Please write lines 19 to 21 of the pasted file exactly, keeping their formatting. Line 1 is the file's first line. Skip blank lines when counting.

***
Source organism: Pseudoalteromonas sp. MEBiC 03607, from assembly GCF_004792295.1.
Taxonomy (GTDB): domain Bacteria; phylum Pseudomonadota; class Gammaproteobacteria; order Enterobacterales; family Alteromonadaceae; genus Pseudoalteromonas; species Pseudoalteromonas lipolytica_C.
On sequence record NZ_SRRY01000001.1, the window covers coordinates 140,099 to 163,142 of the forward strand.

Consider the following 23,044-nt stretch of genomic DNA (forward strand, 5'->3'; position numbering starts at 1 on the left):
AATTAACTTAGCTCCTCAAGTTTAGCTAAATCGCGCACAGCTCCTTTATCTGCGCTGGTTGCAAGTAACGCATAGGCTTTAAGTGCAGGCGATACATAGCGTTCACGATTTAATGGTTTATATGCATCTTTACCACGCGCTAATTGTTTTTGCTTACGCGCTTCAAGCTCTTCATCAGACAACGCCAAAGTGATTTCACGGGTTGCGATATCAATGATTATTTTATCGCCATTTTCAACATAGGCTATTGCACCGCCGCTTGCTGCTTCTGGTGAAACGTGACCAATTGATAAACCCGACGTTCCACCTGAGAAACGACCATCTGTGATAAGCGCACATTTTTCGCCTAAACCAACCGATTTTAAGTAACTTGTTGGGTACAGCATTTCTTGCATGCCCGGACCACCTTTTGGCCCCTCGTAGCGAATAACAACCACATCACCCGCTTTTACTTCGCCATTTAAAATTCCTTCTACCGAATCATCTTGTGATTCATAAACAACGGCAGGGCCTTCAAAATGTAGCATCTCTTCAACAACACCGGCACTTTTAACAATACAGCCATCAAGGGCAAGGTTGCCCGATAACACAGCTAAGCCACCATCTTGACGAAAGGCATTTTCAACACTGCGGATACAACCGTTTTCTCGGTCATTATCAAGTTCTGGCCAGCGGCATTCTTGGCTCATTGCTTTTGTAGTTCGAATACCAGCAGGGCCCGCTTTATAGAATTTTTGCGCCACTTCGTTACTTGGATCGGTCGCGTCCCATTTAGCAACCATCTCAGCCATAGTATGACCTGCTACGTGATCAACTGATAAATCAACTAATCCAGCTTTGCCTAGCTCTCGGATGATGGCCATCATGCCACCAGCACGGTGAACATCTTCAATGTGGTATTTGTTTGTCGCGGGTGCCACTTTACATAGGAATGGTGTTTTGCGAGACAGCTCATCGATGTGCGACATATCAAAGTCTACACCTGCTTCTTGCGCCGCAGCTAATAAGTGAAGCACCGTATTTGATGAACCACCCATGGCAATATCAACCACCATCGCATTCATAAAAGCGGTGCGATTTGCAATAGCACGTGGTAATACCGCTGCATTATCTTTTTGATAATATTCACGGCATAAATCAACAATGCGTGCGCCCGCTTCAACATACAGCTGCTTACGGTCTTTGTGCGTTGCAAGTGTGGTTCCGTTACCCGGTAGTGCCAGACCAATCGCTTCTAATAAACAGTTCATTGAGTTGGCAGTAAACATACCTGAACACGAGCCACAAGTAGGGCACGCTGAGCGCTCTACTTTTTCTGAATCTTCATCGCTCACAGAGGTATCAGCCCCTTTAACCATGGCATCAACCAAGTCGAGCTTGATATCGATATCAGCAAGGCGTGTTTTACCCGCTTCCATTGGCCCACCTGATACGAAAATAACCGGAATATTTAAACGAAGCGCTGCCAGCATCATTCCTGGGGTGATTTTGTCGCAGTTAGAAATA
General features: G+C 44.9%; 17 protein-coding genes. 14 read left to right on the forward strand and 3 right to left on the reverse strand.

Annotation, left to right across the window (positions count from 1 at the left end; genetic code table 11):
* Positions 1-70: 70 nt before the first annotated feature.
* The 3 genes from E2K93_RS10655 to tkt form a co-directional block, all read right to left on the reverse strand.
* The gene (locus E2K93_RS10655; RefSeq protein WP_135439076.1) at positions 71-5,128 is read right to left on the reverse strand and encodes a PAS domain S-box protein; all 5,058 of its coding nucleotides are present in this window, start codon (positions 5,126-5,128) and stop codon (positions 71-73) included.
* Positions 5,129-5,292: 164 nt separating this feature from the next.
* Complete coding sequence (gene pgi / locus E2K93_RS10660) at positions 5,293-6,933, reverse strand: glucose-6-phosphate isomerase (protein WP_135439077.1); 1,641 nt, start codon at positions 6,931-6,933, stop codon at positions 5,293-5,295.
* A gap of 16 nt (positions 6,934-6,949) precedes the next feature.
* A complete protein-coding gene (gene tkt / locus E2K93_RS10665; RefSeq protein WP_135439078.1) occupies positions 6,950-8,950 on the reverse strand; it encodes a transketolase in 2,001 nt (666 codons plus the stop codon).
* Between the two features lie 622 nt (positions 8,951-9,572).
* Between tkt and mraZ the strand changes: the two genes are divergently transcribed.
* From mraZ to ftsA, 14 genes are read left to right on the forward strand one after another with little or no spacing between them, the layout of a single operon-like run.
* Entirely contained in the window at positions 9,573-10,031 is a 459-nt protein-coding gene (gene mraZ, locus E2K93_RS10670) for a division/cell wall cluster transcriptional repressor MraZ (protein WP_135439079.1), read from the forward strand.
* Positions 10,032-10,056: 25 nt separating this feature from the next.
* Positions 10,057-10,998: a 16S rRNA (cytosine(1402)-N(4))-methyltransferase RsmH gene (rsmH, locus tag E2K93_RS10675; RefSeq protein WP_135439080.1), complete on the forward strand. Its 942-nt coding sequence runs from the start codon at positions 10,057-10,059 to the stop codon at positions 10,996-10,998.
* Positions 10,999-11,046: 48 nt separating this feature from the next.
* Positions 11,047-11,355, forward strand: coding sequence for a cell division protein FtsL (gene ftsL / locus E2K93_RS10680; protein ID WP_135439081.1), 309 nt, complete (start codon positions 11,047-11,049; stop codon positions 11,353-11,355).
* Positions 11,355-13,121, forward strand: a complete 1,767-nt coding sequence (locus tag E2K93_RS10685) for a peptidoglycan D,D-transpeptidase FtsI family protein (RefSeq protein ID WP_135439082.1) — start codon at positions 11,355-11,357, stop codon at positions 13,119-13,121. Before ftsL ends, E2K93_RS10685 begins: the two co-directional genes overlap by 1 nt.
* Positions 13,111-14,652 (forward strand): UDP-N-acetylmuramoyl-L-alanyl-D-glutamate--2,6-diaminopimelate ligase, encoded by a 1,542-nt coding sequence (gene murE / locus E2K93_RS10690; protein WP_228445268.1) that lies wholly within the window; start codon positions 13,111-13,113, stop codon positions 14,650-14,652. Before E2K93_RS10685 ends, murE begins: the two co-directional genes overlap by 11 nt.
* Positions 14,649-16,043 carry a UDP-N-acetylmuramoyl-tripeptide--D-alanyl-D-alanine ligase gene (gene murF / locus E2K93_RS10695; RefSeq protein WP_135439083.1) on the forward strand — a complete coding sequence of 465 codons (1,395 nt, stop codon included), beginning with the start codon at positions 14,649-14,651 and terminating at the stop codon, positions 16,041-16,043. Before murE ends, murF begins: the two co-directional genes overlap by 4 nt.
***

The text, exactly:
* Positions 10,032-10,056: 25 nt separating this feature from the next.
* Positions 10,057-10,998: a 16S rRNA (cytosine(1402)-N(4))-methyltransferase RsmH gene (rsmH, locus tag E2K93_RS10675; RefSeq protein WP_135439080.1), complete on the forward strand. Its 942-nt coding sequence runs from the start codon at positions 10,057-10,059 to the stop codon at positions 10,996-10,998.
* Positions 10,999-11,046: 48 nt separating this feature from the next.